Players in young families are all different, but they are also all in the same place. That's why local multiplayer games with different roles of varying difficulty work so well. However, get the balance wrong and young players will soon lose interest.
When my kids were younger, I often tried to get them playing Super Mario Galaxy with the second player assistance mode. They could collect starts using just the Wii Remote and fire them at enemies. This was a nice touch but they soon realised they were basically along for the ride — this was just busy work.
When they were older we had more success with Driver: San Francisco. One player took control of the vehicle while the other could use the Wii Remote to shoot out the window. A third player could also download the game to the DS and set-up roadblocks using a map. It was a great feature that was rarely mentioned in reviews at the time.
Since then there have been other multiplayer high points, and on the Wii U this has blossomed into a must-have essential feature rather than a novelty extra. Even with this in mind we've been blown away with how well this works in the recently-released Affordable Space Adventures.
In terms of multiplayer there are three roles: the Pilot, the Engineer and the Science Officer. As the pilot you control the direction of the ship, while the engineer controls the engines and other systems. The Science Officer is in charge of the scanner, which can be pointed outside the ship to help you analyse your environment.
The balance between them and development of each role is what makes this set-up work so well. You are granted just a few controls to begin with but as you progress more are added. With each new ability the need to communicate and co-operate with the other crew members increases.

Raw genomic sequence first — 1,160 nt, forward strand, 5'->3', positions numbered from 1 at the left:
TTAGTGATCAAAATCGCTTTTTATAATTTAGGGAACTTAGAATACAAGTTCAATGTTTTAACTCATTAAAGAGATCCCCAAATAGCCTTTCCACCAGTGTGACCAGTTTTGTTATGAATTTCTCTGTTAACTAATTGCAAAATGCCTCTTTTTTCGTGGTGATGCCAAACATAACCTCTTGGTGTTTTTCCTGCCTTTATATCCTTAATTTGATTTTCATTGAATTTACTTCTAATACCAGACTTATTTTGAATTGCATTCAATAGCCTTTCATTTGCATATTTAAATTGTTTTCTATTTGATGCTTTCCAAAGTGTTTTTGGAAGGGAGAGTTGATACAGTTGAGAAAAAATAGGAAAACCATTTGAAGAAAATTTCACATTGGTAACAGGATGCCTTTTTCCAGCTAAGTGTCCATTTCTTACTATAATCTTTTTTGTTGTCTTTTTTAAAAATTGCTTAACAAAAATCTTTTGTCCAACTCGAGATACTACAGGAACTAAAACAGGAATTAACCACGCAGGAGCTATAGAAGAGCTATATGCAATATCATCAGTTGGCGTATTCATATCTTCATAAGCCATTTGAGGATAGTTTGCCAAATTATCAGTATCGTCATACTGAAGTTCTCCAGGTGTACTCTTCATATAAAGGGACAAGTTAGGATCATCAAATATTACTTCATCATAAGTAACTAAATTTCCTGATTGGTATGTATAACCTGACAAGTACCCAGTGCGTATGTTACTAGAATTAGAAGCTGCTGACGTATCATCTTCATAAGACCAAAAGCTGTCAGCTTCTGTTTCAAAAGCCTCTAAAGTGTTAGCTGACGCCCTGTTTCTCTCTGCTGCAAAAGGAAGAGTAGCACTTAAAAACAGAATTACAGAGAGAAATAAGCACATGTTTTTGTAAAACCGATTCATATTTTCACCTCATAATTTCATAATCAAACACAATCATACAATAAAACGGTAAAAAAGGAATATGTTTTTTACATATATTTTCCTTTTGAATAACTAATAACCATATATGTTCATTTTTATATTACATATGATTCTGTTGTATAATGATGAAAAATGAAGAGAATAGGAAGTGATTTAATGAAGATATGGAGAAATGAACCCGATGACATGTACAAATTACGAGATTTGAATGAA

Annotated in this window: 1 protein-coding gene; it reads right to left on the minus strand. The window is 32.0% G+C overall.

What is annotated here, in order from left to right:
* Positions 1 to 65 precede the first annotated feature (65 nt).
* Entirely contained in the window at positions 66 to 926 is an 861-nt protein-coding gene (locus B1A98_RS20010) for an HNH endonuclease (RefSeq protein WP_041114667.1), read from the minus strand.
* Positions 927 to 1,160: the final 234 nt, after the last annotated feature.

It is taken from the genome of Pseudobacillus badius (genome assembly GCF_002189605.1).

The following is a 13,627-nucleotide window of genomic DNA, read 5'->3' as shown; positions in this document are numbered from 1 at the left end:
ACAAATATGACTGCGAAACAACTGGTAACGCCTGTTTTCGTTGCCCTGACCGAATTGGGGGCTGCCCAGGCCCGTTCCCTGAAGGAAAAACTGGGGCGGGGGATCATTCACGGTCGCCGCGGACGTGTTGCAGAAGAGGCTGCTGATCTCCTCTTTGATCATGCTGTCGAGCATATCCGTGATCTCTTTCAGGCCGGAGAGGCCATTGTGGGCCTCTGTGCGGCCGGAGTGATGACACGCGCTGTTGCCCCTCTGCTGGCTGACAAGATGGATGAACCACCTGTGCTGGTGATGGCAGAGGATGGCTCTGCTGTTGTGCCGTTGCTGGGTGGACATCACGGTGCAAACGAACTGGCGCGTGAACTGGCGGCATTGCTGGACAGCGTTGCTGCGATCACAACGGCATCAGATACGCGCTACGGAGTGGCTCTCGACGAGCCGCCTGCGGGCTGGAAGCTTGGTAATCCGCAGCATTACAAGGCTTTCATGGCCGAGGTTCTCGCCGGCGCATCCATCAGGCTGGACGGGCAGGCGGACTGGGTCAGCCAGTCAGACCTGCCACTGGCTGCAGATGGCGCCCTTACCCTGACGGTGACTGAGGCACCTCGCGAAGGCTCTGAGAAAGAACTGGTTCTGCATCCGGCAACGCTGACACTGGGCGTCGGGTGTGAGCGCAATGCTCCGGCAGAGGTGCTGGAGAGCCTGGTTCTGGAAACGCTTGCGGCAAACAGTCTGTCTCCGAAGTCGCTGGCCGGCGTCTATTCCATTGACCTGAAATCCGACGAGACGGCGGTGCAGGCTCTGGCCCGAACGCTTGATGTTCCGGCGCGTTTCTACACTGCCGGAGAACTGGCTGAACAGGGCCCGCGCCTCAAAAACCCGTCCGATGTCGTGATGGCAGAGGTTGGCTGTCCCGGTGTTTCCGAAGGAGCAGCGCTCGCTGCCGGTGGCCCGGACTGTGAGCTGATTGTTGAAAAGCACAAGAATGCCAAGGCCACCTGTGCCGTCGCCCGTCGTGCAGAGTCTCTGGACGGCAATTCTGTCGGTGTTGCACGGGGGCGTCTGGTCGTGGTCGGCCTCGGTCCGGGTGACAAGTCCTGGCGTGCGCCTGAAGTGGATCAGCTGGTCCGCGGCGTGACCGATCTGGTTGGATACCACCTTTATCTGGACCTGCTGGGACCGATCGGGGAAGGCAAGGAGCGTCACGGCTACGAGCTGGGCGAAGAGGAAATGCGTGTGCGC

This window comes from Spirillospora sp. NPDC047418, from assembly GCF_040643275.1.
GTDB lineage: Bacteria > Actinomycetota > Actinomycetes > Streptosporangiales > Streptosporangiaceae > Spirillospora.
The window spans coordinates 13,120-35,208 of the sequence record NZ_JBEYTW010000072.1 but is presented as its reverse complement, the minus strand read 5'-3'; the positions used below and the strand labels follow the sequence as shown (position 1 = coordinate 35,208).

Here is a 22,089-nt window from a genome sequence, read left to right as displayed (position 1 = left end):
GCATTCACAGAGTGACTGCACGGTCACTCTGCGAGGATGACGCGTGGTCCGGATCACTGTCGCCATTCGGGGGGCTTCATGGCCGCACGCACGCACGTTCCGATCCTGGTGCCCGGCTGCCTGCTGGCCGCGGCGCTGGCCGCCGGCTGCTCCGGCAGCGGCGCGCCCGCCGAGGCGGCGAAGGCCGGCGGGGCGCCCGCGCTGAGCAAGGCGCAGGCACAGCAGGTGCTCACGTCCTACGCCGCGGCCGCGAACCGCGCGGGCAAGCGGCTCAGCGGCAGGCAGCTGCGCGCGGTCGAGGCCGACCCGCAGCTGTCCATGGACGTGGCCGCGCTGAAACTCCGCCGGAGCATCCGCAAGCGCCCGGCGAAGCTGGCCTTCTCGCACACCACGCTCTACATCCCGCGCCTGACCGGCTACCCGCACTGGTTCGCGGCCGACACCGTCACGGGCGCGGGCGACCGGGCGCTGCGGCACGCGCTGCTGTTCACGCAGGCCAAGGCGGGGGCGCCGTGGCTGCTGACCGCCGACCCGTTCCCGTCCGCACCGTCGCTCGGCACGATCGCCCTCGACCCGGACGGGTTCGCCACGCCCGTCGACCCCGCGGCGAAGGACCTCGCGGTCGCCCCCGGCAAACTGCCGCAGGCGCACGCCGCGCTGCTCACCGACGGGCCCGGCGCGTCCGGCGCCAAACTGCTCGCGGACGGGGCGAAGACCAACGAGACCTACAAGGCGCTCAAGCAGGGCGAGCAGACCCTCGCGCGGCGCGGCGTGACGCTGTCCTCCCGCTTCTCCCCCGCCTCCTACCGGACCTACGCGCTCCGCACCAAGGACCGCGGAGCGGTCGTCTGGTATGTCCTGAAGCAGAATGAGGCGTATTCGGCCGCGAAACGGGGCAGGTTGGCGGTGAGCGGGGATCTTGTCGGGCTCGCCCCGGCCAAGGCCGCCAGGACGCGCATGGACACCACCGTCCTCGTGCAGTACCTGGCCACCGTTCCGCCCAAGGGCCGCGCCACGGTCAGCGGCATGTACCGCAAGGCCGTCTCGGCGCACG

Because the roles are distinct, I also found that different aged children in the family could take part in the action. Because the engineer duties are not as time sensitive as pilot or science officer, younger players can take their time to adjust the settings and get a bit of help when they need it.
The science officer and pilot both need to work closely together to ensure that visibility and motion are in the same direction. Putting my two boys on these tasks to begin with caused no end of arguments, but over time they realised that talking (and listening) to each other was the only way to progress — a minor miracle!
In fact, the most exciting part of the action was often happening in the room between players rather than on the screen. Don't get me wrong, the visuals and sound of the game are excellent and create a tense, eerie feel a lot like Limbo — but with less dismemberment, happily.
Watching the family play really did feel like they were commanding their own space ship—and of course brought back memories of watching episodes of Star Trek as kid myself. While there may have been a bit more shouting than on the bridge of the Enterprise, there was also a lot more fun.
Affordable Space Adventures uses the Wii U controls perfectly. It's a hidden gem in the world of local multiplayer games and has made my family eager for more. Perhaps you have some hidden gems of your own you could suggest? Let us know by posting a comment.